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Introduction xiii

professional learning communities, peer coaching programs, team teaching, and professional staff development that shifts its focus from teacher performance to eliciting student learning behaviors. Throughout, we look at opportunities in which educators can rely on the synergy and value of coaching to shore up their skills.

Working in collaboration, requires certain talents, of course, as does most group interaction and communication. Facilitation, for example, provides educators and coaches with the opportunity to focus on the process of learning, monitoring, and guiding toward desired improvement. It involves creating and delivering questions that are fnely structured and designed to elicit the thinking—and therefore guidance—that allows others to achieve and succeed. My hope is to convey sound question-ing strategies and vital facilitation skills that create a mindset of incorporating facilitation, not only among educators, but also among students.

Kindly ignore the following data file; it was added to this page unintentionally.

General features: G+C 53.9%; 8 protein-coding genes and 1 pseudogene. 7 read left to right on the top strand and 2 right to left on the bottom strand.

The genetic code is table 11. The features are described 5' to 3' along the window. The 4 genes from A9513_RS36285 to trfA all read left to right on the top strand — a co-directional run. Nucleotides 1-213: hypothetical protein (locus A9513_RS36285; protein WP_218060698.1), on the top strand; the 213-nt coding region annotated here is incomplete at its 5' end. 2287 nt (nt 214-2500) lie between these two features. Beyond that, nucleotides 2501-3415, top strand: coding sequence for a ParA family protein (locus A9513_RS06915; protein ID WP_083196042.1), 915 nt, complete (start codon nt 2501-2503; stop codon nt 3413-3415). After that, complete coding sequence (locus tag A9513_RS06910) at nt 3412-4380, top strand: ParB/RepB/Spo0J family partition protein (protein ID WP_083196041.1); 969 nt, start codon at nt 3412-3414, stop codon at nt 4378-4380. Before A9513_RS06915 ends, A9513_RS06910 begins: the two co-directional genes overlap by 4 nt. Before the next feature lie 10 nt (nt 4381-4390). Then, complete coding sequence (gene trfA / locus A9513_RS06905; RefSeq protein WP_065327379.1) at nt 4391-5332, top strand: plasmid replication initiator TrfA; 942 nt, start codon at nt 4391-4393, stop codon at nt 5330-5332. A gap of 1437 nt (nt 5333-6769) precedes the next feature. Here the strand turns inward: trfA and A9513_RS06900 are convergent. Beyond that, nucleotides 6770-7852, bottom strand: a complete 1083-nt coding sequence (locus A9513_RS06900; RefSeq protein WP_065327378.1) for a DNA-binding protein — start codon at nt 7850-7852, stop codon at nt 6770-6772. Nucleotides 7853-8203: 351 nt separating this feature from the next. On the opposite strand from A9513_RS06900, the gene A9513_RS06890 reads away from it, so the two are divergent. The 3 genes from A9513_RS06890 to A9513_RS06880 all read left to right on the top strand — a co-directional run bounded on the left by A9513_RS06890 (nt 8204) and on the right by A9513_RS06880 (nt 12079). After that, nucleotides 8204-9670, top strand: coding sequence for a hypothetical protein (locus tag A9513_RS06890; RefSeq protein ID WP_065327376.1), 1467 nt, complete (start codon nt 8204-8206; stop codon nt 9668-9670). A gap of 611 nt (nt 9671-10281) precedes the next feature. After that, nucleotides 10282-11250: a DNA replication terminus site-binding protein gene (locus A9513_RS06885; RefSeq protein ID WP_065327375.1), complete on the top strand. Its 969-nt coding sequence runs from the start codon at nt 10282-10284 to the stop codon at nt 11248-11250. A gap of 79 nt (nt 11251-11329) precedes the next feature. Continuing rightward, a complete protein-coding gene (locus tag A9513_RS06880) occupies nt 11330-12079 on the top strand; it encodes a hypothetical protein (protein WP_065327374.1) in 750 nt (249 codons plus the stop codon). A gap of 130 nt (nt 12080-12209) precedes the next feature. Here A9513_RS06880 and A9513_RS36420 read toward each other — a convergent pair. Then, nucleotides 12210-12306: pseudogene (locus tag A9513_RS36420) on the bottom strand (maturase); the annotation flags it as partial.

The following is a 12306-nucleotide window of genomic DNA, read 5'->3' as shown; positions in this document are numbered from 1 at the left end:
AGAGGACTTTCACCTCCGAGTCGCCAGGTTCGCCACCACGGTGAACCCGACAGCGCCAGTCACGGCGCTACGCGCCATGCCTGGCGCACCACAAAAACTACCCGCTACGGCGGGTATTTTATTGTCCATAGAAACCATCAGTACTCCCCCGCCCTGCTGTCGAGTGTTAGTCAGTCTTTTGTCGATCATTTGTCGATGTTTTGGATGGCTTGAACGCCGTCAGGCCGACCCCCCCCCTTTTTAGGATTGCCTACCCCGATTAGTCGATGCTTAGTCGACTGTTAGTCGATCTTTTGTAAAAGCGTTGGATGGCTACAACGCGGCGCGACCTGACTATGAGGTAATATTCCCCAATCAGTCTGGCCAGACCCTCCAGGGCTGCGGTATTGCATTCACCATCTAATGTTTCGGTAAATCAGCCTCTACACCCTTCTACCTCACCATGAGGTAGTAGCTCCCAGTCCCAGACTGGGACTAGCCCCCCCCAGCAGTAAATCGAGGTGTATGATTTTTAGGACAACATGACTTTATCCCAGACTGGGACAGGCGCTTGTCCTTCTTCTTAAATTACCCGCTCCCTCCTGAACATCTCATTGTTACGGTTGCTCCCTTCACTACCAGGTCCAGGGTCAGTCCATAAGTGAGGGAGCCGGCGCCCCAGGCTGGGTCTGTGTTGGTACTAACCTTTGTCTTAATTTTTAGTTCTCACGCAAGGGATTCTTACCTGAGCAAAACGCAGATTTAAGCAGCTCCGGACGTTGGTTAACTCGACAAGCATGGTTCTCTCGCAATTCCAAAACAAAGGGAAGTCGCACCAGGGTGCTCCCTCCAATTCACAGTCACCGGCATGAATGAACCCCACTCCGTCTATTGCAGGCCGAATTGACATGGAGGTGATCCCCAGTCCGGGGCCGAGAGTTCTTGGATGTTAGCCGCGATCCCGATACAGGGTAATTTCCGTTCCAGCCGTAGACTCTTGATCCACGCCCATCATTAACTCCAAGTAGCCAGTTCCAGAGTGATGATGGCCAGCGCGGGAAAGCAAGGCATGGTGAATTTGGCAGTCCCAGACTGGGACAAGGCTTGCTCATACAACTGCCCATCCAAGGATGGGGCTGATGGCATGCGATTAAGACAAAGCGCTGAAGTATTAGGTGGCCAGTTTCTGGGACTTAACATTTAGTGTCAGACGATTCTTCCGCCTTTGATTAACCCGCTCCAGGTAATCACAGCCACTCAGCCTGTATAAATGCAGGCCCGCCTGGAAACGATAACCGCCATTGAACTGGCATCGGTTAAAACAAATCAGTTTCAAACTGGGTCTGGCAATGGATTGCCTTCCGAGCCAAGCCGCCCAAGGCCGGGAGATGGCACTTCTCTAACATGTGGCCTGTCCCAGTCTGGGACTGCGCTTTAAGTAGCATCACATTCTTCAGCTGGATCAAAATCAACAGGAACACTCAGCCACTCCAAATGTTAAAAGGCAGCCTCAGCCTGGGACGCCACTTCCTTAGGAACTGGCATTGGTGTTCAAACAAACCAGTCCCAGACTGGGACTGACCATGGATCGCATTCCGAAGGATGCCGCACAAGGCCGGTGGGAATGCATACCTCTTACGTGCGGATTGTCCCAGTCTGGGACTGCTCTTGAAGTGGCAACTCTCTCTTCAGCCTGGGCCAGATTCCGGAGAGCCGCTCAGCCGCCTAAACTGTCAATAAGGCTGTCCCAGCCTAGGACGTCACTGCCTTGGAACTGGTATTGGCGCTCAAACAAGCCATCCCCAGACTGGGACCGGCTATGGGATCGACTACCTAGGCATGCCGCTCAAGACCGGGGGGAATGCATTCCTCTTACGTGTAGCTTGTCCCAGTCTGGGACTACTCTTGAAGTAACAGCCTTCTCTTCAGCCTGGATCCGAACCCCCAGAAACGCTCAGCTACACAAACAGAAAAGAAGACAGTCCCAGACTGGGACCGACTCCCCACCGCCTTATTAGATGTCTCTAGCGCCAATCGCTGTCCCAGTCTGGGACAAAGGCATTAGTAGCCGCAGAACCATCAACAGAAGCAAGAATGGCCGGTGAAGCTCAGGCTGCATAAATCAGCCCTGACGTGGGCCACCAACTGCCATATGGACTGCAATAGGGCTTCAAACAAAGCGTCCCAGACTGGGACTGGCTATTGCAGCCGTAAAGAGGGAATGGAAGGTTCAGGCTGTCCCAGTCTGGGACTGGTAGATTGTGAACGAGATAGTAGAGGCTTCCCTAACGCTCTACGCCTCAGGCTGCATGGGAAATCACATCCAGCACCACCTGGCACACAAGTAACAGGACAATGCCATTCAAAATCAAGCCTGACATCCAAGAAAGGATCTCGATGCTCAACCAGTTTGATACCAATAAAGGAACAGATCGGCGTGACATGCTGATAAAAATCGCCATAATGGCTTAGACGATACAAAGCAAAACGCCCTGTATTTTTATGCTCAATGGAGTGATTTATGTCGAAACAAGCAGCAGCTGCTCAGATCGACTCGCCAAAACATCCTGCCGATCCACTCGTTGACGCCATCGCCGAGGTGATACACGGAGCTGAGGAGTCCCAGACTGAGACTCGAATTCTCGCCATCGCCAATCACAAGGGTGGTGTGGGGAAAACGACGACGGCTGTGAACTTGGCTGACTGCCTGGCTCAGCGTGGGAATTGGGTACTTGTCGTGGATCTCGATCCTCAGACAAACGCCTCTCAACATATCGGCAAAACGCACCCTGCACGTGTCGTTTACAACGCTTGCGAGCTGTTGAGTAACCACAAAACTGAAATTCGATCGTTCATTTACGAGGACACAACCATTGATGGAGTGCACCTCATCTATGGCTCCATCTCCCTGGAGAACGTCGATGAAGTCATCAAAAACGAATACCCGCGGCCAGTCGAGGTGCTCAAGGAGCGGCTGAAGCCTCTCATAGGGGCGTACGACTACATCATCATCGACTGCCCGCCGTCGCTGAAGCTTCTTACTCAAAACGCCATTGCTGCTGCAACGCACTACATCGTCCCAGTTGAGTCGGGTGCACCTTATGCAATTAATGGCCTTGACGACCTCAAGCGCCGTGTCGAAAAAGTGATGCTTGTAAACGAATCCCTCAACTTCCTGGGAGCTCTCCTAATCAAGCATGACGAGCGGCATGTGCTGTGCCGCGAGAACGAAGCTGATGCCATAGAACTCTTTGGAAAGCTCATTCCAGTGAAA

My “Aha’s”

The Value of Questioning Skills

My own professional and personal growth in recent years has spurred several “aha’s.” While I knew that questioning was an important skill in coaching, my knowledge of questioning skills has expanded to be richer and deeper to the point where I now see questioning as the most critical of all coaching skills. An in-depth, detailed look at questioning and proven facilitation skills, including PLS’s Questions for Life ® model, is therefore found in these pages.

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